Over the last decade and a half, ‘hopeless’ Africa has become Africa rising – at least economically. Unfortunately, this rise has carried few Africans with it. One of the biggest culprits is illicit financial flows. Moreover, democratic culture is not sufficiently strongly entrenched to enable civil society to protest effectually. What can philanthropy do to change this? Though it might seem an overwhelming challenge, it has to adopt an approach which tackles the continent’s major problems holistically – what I call a systems-wide approach.
There is broad consensus that Africa’s major failings have been threefold; first inconsistent and unpredictable policies/strategies; second, inadequate institutional frameworks for deepening a rules-based democracy and for managing inclusive economic growth; and finally lack of a vibrant citizen culture. These things need to change urgently; in particular, the broader participation of citizens in nation-building processes needs to be secured. Such a process must go beyond waving the flag when an important dignitary is visiting, listening to speeches on national days such as Independence Day, and periodically participating in elections that simply recycle elites and make little difference to policy. Democracy needs to be embedded as an everyday practice and should include deepening the scope of participation on national issues, safeguarding not only the right to vote but also the right to a decent existence.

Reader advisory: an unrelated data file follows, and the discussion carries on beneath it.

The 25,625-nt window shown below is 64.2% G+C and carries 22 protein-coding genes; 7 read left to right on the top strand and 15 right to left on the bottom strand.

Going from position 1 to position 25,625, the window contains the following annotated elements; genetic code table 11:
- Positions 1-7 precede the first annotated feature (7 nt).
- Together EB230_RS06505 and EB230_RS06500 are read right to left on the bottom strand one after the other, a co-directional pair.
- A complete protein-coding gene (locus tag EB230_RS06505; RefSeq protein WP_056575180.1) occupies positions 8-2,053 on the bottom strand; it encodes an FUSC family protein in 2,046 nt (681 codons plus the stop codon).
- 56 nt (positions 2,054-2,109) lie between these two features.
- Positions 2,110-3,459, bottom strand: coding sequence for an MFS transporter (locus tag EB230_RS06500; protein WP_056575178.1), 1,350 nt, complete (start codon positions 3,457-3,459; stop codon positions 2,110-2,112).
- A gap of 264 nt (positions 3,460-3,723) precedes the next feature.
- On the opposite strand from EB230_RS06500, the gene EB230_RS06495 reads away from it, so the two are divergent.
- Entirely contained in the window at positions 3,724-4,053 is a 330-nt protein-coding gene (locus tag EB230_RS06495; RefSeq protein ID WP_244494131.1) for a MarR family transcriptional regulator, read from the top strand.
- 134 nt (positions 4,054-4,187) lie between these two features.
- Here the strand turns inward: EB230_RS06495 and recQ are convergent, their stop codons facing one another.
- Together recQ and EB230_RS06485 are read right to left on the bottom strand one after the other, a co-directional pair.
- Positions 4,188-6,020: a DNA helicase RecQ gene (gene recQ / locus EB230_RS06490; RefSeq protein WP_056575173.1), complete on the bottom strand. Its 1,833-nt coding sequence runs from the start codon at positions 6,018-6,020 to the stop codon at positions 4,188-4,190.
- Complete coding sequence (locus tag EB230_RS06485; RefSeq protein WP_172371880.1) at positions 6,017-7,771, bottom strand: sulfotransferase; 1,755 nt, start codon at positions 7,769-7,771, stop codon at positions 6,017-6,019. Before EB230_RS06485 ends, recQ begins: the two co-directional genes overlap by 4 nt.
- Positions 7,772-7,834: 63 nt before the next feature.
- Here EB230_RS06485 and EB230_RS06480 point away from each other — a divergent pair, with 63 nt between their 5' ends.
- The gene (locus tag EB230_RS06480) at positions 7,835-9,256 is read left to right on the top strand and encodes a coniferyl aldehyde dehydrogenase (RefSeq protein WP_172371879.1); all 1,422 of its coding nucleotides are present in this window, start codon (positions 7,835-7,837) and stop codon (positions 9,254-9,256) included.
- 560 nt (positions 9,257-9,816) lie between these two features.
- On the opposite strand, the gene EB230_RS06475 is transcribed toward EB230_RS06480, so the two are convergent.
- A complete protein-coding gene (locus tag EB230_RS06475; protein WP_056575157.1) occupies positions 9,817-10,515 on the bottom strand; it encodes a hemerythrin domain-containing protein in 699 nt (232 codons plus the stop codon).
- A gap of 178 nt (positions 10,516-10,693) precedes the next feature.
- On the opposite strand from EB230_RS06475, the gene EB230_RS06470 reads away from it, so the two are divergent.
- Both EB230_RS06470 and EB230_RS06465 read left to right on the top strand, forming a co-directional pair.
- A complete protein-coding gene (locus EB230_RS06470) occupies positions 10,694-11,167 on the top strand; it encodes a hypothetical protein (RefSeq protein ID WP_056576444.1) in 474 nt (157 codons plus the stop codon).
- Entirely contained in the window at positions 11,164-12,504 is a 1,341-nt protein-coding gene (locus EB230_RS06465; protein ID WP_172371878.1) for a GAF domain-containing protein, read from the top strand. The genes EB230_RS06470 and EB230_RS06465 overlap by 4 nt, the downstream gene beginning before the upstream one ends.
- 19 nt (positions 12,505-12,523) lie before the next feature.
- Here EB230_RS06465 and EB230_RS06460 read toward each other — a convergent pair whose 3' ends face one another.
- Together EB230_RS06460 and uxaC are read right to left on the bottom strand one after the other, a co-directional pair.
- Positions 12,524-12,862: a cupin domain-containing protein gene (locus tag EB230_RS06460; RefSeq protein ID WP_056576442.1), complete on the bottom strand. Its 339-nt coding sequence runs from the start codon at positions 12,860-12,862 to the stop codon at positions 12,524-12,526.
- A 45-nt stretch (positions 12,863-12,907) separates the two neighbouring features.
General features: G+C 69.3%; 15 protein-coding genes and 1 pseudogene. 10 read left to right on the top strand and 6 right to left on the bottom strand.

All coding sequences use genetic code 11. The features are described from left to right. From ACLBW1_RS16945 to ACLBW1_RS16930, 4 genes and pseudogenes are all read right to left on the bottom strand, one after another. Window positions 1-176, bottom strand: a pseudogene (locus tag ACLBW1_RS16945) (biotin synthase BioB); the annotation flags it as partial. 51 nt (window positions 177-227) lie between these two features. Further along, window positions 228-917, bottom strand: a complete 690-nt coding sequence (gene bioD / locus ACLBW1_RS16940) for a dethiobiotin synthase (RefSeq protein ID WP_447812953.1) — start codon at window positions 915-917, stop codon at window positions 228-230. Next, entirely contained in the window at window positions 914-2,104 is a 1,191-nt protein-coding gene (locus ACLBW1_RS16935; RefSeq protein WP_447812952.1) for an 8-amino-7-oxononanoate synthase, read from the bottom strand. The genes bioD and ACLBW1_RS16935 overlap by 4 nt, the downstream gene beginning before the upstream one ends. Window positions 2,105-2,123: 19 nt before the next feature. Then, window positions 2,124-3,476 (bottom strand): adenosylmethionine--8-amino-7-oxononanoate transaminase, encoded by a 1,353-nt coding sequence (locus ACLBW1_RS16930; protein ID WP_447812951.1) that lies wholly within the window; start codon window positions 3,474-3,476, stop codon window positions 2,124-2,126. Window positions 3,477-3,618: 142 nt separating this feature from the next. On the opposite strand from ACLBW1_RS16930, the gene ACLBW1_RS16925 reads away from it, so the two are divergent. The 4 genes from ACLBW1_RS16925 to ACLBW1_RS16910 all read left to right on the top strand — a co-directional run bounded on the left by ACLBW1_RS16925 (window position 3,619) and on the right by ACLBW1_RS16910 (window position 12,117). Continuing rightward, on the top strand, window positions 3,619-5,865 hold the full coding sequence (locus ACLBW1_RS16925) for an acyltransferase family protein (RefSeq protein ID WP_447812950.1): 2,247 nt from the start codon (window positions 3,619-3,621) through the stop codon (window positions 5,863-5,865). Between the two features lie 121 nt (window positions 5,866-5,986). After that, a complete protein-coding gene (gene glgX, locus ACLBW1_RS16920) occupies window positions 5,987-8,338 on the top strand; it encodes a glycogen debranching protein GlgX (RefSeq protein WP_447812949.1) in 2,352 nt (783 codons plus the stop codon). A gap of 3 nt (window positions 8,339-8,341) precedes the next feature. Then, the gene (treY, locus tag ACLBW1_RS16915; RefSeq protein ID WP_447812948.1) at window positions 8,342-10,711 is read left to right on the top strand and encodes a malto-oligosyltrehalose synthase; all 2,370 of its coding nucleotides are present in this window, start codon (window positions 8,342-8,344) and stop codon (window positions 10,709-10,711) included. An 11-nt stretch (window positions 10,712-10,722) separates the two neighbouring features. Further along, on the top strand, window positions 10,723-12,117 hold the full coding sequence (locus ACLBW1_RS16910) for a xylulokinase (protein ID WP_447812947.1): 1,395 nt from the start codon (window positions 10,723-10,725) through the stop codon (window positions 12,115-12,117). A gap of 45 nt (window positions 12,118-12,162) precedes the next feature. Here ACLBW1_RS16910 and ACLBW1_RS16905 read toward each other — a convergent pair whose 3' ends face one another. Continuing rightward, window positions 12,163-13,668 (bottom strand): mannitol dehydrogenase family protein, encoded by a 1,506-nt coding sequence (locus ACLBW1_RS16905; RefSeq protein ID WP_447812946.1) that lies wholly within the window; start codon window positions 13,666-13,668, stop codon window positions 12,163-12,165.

Limited benefits of economic growth
In the economic governance sphere, African countries urgently need to develop their own national savings accounts. Recently, there has been renewed optimism over Africa’s economic future. The Economist, which characterized Africa as ‘the hopeless continent’ in 2000, devoted an entire issue to ‘Africa Rising’ in 2013. Since 2000, there has been sustained growth, driven by a prolonged commodity boom, which was itself driven by increased demand, especially for oil.
However, despite the fact that Africa is rich in minerals and other natural resources, the majority of its people have not benefited from the exploitation of these resources. Recent economic performance has not generated enough economic diversification, job growth or social development to create wealth and lift millions of Africans out of poverty, maybe due to the lack of integration between downstream and upstream industries that can add value to the primary goods currently driving the boom.
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